The patient-clinician relationship has a small but significant effect on health care outcomes, according to a study published online in PLOS ONE.
John M. Kelley, Ph.D., from Massachusetts General Hospital/Harvard Medical School in Boston, and colleagues conducted a systematic review and meta-analysis to examine whether the patient-clinician relationship affects health care outcomes.
Thirteen randomized controlled trials (RCTs) in adult patients were included in the analyses. Included studies involved a patient-clinician relationship that was systematically manipulated, and health care outcomes were either objective, such as blood pressure, or validated subjective measures, including pain scores.
The researchers found that there was variation in the effect sizes of the individual studies, from d = −0.23 to 0.66. Although the estimated overall effect size based on a random-effects model was small (d = 0.11), it did reach statistical significance (P = 0.02).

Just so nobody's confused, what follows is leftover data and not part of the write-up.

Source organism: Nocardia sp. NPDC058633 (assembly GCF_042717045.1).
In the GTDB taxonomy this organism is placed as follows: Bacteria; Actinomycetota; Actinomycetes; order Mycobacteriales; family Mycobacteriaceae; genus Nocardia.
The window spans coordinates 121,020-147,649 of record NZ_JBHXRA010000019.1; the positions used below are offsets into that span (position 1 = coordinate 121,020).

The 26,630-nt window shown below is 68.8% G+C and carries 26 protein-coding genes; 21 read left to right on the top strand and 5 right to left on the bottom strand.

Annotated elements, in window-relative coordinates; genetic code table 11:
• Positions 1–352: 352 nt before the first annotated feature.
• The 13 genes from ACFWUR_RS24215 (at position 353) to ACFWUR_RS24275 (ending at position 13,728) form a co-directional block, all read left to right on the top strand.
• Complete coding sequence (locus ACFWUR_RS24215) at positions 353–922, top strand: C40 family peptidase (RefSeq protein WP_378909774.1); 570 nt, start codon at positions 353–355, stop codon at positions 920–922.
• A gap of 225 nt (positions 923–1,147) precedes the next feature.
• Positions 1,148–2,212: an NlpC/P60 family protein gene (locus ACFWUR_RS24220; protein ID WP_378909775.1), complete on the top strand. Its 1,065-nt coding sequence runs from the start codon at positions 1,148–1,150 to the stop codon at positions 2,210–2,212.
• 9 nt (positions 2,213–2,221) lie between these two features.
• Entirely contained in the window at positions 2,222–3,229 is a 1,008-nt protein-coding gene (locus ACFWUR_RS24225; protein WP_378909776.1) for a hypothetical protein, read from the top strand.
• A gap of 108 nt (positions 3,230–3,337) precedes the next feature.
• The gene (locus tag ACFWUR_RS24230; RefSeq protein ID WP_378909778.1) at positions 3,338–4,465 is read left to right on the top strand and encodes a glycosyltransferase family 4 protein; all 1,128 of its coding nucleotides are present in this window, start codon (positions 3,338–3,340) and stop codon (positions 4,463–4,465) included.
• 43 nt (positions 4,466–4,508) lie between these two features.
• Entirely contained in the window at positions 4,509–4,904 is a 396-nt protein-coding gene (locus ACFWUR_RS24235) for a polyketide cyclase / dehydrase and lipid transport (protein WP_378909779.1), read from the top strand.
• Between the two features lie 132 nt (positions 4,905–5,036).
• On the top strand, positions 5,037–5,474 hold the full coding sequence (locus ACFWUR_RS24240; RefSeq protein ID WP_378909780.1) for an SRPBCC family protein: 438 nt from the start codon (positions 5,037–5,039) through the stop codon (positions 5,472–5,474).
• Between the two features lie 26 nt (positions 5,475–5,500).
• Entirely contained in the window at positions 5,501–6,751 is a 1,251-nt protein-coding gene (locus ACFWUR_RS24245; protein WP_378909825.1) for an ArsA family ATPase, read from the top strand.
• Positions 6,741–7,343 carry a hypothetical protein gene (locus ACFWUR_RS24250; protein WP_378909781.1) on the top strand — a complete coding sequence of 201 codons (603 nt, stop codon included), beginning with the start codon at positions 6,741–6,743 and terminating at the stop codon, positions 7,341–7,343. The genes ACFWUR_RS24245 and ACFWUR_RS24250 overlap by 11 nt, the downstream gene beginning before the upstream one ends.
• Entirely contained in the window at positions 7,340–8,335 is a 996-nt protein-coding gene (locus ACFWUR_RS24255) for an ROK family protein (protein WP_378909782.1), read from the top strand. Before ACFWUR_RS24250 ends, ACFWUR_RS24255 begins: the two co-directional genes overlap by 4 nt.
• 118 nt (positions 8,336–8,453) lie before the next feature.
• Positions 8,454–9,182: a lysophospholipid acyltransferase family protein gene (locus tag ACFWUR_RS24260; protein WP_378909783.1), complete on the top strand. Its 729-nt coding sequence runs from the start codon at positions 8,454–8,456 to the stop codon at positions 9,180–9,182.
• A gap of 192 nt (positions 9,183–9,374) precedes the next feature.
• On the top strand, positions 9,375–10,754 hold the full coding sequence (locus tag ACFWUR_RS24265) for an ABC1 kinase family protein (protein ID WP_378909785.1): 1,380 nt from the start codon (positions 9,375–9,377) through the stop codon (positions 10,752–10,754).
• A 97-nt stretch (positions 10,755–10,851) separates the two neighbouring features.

“This systematic review and meta-analysis of RCTs suggests that the patient-clinician relationship has a small, but statistically significant, effect on health care outcomes,” the authors write. “Given that relatively few RCTs met our eligibility criteria, and that the majority of these trials were not specifically designed to test the effect of the patient-clinician relationship on health care outcomes, we conclude with a call for more research on this important topic.”
One author disclosed financial ties to Empathetics.